Hello. Things are different for you now. You are not a ten-year old boy anymore. I would like you to think about me now, not as a thirty-year old, but as a ten-year old: do you remember as vividly as I do the old sledding hill only a hundred yards from our house? The short but exhilarating ride down into the willows that grew beneath it?
Have you not forgotten the exciting dream of publishing a book? That much praised novel from the Alaskan boy. As you read this, you might say, "Yeah, yeah." But do you remember? Do you actually remember?
I carry on. I will become you when I grow older, because I am you twenty years younger. Twenty years. Remembrance is renewed knowledge. Do you remember (I think you do), when the dogs ran, joyfully, in front of the sled, surging to pull us across the trail. The dogs were beautiful, their muscles strained, yet somehow at ease. I think you remember that. And maybe you also remember our blueberry patch that in the autumn was filled with round, juicy, tart blueberries. The wonders of the Arctic and the wonders of living as a child, free among the wilderness of Alaska. I hope as a thirty-year old you are happy as you read this and try to remember the facts I have mentioned to you at this moment. But I have one last memory to give you. The memories of that haunting lynx..., so -- read and remember.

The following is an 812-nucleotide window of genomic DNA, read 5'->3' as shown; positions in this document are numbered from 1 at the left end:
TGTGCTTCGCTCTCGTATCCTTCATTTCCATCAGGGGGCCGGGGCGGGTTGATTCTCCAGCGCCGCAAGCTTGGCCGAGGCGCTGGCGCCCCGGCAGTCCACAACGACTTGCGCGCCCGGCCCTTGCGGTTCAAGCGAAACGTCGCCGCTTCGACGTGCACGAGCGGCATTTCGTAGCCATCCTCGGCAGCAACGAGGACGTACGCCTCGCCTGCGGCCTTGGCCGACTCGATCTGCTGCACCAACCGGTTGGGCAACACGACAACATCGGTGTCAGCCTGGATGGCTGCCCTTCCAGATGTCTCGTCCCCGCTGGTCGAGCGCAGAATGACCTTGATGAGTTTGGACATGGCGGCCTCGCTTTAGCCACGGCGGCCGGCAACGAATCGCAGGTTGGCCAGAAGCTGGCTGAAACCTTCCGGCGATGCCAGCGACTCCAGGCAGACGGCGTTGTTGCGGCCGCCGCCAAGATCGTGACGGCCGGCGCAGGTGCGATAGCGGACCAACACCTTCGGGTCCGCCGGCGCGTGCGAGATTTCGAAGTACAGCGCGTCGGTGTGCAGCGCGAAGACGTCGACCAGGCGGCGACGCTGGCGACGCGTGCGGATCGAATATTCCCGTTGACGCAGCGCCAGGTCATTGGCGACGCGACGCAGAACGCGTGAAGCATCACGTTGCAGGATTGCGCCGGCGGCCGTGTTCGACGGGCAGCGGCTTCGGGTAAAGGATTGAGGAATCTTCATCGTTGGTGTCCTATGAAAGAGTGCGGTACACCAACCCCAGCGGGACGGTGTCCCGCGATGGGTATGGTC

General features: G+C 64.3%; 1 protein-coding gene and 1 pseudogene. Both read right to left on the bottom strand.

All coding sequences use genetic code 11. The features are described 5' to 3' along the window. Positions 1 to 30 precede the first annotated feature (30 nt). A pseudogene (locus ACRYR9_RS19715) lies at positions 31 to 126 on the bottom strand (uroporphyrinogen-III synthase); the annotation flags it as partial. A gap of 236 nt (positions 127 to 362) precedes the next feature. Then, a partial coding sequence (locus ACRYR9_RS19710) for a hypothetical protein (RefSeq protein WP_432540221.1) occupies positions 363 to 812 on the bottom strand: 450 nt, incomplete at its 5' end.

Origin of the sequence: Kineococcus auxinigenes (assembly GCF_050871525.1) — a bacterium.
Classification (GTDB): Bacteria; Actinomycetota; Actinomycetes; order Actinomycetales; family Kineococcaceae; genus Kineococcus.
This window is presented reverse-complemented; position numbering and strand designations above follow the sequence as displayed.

It was February in the Brooks Range, and cold. Not extremely cold, yet cold enough that it bit at my cheeks. I don't suppose that the snapping wind helped, or the fact that I was speeding along quite quickly down a well-packed trail on the back of a red dogsled.
The dogs plowed ahead, perhaps ignoring the fact that it was cold, perhaps annoyed with it... yet their emotions were hidden. The whiteness of the snow usually twinkled when the bright sun danced upon it, but today it was dull and the sky was bleak and gray. The air seemed pinched. We entered a patch of black spruce trees and before I had time to think, there was a creature, caught in the rusty clamp of a trap. At first, I was confused, and flitting across my mind was the word RABBIT. And then I saw it. A lynx... in a trap! At that second, our lead dog, Pika, turned to the right, pulling the frayed gang-line over the curved top of the sled. The lynx was like a demon, hunched, with bloody crimson lips and the dark, haunted eyes, like that of a tortured being. Snow clumped in patches on its partly black, partly silver-gray fur. The dogs were lunging now. Then, it became chaos. My mother, our mother, leapt from the sled runners behind me and grabbed Pika by the collar. I, too, tried almost vainly to haul the dogs away from the forest specter. I fumbled many times, my fingers screaming in frigid pain!
The cat glared at us with bloodshot eyes, fierce and shining. Pika lunged again for the lynx. It pulled away, but the trap halted it. Mom caught the dog, and yanked her back onto the trail. The lynx hissed. It recoiled and bared black gums and shiny teeth. And then, suddenly, we were on the sled and the trees were passing us like gaunt sentries of the forest.
If humans had weaker skin, blood streaks would show across my cheeks as the wind played a cruel banter with my face. I was half frozen when we reached the shelter of our home at Marion Creek.
Now I am done.
And now you remember.